read Kerri’s blog post about BARNEY

this part of the journey ©️ 1998 kerri sherwood

Exercise Choice [on Not So Flawed Wednesday]

I know what it is to be kind. I see acts of kindness everyday. Humans helping humans. Humans helping animals. Humans mindful of and taking care of their planet. Synonyms include friendly, generous, considerate. All of these are other-focused. To be kind is to consider the needs and lives of others. Beaky used to say in parting, “Be kind to each other.” Kindness was her wish for this world.

I’m not sure that I know with the same clarity what it is to be human. Philosophers have answers that generally trace back to our capacity to reason, to make meaning from our senses. To think consciously. To question. To be aware.

My quick pass through the news of the day betrays how non-human we humans can be. What is the sense of perpetuating a lie? What is gained by lobbing bombs at neighbors? Cyber attacks? We read that there were, from sea to shining sea, 9 mass shootings over the weekend. I’m having a hard time making meaning of it all. I can rationalize it, explain it away, assign blame…but, at the end of the day, I know my rationalizations are nonsensical. Non-sense. No sense. Which, according to the battalion of philosophers scribbling across the ages, attempting to define what it is to be human, we are, because of our non-sense, not human.

There are so many questions and thoughts bursting from this simple bumper sticker!

Arriving home at 10pm, after two consecutive days of 13 hour drives, 20 had a hot meal waiting for us. I called for help and my neighbor John came running. Jen prepared a travel bag of snacks for us and left it on our doorstep. The family that lived next door to my parents made sure, after every snowfall, that the walks and driveways of their elder neighbors were shoveled and safe. Kind.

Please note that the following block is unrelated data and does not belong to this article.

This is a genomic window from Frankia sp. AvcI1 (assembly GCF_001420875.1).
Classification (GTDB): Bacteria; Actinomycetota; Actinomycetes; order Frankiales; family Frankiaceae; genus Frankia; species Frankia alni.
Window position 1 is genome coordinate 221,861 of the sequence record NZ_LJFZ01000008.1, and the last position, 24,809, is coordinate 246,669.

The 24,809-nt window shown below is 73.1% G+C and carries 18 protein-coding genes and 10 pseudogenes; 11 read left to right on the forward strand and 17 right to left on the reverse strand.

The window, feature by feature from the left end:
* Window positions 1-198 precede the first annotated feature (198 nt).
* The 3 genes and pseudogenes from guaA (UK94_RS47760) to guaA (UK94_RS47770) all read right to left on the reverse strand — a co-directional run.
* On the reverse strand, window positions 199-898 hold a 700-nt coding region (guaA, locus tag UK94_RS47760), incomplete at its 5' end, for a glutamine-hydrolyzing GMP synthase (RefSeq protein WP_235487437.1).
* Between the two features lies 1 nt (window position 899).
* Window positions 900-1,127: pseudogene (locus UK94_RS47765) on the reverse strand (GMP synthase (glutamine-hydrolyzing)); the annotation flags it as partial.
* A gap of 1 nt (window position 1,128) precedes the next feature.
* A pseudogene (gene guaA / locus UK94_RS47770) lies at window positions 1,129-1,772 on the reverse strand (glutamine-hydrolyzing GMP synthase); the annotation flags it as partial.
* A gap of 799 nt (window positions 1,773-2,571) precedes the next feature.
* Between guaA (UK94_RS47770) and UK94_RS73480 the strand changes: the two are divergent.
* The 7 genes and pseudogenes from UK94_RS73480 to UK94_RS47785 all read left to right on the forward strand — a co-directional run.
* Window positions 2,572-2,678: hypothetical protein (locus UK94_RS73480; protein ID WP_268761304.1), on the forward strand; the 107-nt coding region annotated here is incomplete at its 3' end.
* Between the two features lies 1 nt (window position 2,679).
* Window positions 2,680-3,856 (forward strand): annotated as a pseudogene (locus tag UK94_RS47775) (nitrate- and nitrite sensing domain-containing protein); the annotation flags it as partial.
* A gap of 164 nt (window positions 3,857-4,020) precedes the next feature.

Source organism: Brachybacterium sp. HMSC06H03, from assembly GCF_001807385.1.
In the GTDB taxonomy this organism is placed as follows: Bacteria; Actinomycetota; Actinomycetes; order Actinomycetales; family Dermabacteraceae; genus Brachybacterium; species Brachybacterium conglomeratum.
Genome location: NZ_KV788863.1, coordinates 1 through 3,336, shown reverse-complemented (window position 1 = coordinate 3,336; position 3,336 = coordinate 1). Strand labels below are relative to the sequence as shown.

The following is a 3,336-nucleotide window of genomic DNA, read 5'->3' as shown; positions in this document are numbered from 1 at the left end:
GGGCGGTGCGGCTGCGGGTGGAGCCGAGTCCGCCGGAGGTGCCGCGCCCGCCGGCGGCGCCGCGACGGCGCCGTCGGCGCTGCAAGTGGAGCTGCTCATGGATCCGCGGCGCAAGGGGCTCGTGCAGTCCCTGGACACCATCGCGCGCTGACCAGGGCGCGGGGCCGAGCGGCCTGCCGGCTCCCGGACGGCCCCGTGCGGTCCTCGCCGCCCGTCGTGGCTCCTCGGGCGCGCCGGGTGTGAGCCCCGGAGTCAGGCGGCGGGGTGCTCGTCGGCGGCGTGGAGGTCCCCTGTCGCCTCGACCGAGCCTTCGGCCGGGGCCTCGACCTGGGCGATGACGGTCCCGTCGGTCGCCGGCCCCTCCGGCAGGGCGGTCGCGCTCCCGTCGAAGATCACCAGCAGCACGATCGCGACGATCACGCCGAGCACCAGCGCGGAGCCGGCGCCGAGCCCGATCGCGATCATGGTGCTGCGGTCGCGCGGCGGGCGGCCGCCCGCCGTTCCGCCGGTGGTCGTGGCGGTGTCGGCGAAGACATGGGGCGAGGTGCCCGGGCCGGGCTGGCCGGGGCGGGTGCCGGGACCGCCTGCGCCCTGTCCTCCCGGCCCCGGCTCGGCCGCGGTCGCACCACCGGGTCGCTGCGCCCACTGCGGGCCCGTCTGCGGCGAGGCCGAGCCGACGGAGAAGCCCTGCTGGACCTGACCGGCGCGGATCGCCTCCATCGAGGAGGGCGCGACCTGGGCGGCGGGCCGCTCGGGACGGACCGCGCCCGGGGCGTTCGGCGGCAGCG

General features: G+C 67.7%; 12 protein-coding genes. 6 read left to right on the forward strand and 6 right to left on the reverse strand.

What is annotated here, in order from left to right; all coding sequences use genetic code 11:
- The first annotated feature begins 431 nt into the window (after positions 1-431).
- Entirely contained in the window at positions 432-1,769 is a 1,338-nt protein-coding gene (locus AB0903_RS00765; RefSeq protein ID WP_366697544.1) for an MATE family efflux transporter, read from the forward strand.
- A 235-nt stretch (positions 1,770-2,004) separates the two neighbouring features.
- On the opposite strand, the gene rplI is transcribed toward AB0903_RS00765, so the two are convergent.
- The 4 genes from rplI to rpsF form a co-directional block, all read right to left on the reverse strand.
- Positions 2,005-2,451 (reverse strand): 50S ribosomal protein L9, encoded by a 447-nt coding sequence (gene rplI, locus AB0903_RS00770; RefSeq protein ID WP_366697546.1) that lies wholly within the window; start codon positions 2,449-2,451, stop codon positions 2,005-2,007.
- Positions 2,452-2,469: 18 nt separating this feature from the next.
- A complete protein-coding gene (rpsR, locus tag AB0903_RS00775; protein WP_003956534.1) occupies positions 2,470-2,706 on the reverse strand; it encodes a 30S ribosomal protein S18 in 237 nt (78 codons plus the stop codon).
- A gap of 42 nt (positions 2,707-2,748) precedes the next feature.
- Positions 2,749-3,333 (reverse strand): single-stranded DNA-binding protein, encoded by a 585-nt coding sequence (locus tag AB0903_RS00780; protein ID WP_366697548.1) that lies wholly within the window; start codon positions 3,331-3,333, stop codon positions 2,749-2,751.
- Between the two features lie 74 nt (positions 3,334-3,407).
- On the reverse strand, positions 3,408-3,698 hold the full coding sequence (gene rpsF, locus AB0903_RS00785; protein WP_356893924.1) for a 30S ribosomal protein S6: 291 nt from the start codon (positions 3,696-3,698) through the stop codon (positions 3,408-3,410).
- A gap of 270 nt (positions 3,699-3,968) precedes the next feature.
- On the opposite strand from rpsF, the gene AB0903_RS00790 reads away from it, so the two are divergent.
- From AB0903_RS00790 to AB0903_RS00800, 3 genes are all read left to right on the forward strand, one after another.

Somewhere in Kansas it occurred to me that to be human was a choice. Kindness is a choice. Yes, we make meaning from our senses and experiences and the line that defines us as human is our capacity to choose the sense, the meaning that we make. We witness and then we choose. The choice makes all the difference.

The angry man weaving in and out of traffic in his truck, flying the confederate flag, was making a choice. The man who shoveled my parent’s driveway, never having met them, was making a choice. To focus on division is a choice. To reach across the aisle is a choice. To wear a mask to protect others is a choice. To point a gun is a choice. To lie is a choice. To stand firm in your conviction is a choice. To open a door for others is a choice.

To be human is not just to exercise choice but to choose actions that support others. And, among the greatest available choices, the choice that most advances humankind, as Beaky knew, is kindness. To think of others, choose, and act accordingly.

read Kerri’s blog post about HUMANKIND

Lead And Follow [on Not So Flawed Wednesday]

And now, a few days beyond the solstice, we baby step our way back into the light. Yesterday on the trail, for a few moments, the sun broke through an otherwise dreary day. I was immediately heartened. The warmth went all the way to my bones. And then, it was gone.